Costs:
 You will spend between $25/hour and $400/hour or more depending on which digital camera package is used. Film cameras, lenses and stock will take you well over $1,000 /hour.

Equipment. The more experienced video production companies tend to have a wide variety of tools and equipment on hand for each shoot. Do you need a track dolly or a jib-arm to create a shot with movement? Do you have a high quality field monitor to know exactly what you are getting (or not getting) as you shoot? Do you have all the necessary audio equipment (lav’s, direction mics, booms etc) to capture the audio you need?  Lighting and framing are everything in video. Do you have lights – lots of different lights to accommodate a wide variety of shooting scenarios? Do you have a variety of lenses to create the specific feel you are after – wide angle, fixed focal length or Cine lenses for narrow depth of field, etc?
Costs. Equipment cost can run anywhere from $25/hour to $100’s/hour or more depending on what specific equipment is required.

Crew. If you’ve ever watched a movie or television show being filmed you might wonder why you need so many people standing around idle on a set. Most business web video productions don’t require more than two people (and sometimes one is enough) but depending on the complexity of the shoot you may require a crew of three or more. If you are conducting man on the street interviews as an example, you need a cameraman, a sound man and a directer or interviewer. Concept videos like commercials will often require more people to help with the logistics of the shoot. A field production engineer who has his own equipment (i.e. field recorder, mics, boom pole etc.) typically costs between $50 and $75 per hour. A lighting technician may cost between $ 30 and $50 per hour.
Costs: Expect to pay between $ 25 and $75/hour/person for experienced crew.

B-Roll / Cut-away shots. Most videos benefit from the addition of footage that supplements what is being said on screen. If you are interviewing a business owner who is talking about their new equipment you should cut away to shots of the equipment as they speak. Showing the viewer what is being described in the video is more informative (show me, don’t tell me) and also helps to keep the attention of the impatient viewer.
Costs: The length of time and equipment used to capture the b-roll will increase production costs. You can add anywhere from 10% to 50% of the total shooting costs if you need to supplement interview footage with b-roll footage.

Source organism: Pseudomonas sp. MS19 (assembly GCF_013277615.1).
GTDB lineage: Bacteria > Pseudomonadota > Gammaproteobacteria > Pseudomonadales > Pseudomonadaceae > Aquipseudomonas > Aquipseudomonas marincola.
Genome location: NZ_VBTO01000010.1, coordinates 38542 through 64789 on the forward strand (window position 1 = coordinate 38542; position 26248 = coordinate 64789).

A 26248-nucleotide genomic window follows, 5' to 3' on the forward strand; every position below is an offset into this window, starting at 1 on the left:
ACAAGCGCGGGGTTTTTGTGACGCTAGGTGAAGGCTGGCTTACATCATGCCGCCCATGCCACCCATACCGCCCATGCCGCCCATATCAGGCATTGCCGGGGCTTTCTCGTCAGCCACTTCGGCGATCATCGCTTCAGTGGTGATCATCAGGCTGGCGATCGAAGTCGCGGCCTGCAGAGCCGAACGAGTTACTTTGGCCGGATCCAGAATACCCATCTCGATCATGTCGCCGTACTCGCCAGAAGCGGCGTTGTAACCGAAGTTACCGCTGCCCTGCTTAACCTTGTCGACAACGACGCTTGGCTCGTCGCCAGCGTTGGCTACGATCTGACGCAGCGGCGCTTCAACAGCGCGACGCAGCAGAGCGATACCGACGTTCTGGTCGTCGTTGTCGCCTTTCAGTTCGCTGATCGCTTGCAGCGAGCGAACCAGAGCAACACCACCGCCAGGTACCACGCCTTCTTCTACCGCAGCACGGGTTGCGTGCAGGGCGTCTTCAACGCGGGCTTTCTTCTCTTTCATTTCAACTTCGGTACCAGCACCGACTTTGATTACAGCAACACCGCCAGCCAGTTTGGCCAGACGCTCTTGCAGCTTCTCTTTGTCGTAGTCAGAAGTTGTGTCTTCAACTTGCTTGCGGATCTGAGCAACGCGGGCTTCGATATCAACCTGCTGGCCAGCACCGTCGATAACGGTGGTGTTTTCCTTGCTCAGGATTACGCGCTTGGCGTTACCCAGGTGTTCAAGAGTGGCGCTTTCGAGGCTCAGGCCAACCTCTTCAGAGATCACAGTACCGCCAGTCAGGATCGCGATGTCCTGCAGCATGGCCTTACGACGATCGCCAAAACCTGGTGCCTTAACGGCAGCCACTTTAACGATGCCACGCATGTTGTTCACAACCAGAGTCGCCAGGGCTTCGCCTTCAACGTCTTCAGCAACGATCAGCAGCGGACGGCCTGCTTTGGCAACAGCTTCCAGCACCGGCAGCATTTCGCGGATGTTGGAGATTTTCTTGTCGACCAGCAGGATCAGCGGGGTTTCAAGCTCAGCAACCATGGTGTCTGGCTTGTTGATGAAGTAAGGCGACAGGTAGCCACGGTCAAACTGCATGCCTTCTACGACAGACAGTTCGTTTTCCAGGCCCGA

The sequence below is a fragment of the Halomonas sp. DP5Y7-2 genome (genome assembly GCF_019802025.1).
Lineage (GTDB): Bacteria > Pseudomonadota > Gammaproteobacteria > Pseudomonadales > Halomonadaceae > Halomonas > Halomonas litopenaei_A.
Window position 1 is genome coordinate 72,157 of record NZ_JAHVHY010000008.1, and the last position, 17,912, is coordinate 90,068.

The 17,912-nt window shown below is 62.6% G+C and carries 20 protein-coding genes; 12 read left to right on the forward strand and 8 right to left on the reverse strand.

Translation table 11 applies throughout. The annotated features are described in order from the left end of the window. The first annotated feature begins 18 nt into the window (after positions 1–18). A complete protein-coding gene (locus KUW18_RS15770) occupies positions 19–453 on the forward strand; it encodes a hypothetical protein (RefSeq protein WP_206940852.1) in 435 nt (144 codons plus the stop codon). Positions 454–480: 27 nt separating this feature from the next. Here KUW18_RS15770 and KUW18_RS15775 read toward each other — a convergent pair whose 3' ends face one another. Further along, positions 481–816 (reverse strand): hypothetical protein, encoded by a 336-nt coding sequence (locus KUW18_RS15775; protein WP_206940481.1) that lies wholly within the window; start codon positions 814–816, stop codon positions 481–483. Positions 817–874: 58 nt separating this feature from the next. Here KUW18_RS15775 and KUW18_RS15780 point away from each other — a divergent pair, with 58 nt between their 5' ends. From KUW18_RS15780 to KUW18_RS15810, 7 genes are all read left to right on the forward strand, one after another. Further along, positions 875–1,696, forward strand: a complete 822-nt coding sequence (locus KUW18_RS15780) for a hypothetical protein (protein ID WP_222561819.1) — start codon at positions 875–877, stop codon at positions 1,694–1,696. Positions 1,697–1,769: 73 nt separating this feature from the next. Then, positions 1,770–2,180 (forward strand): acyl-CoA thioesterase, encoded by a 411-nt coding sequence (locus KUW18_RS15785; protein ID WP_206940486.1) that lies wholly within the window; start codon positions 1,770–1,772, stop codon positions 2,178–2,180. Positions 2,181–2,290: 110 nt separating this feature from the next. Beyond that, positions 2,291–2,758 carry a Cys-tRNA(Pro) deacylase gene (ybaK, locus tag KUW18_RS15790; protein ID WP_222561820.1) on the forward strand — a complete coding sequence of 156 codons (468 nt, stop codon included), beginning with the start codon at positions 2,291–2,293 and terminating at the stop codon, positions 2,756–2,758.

Locations and production time. Where are you shooting? How long will each scene/interview/shot take? Are you shooting in one location or many? What are the specific requirements and constraints of each location? Are you indoor or outside? If you are shooting outside is weather a factor? If so what happens if it rains? How much set-up time is required? Are the locations close together? The most important factor is the total amount of time required for production. There are few economies of scale for time – but with good planning you can do a lot within a specific period of time.
Costs: This cost is arithmetic. Two days of shooting is twice as expensive as one day. {If shooting extends for many days or is regularly scheduled then most companies offer a discount}

Studio shooting. Do you require the use of a sound stage or studio? Do you need a controlled environment to shoot in? Are you shooting green screen and keying out the background in edit? The use of a studio has to be factored into the overall cost of the production one way or another. Larger companies may include studio time in their shooting costs and other companies include it as a line item as studio rental time.
Costs: Factor in between $100/hour and $ 400/hour depending on the size of the studio. (If you need a studio you will be charged for it – one way or the other)

Set, props, equipment, extras. Aside from video production equipment are there other special props or pieces of equipment that need to be included as part of the costs? Do you need to rent a van, rent furniture, hire extras, hire a plane or helicopter for an aerial shot or bring in special equipment for the shoot? These all have to be factored in to the cost of the shoot.
Costs: Depends on what is required.

Digitizing, transfers, rendering and uploading. Video takes on many forms during the production process. If you shot on film you have to transfer it to a format that works in your editing system. After you edit it, you have to render it to a presentation format (for web, for broadcast, etc.) and depending on where it’s going you may have to upload it somewhere (your web server / YouTube etc). All this takes computer and human time and you generally have to pay for both.
Costs: Sometimes these costs are buried, sometimes they are line items. Tape transfers are still very expensive ($100’s of dollars).  Rendering and uploading time are usually buried in the costs but can also be charged out at an hourly rate ($30 – $75 per hour).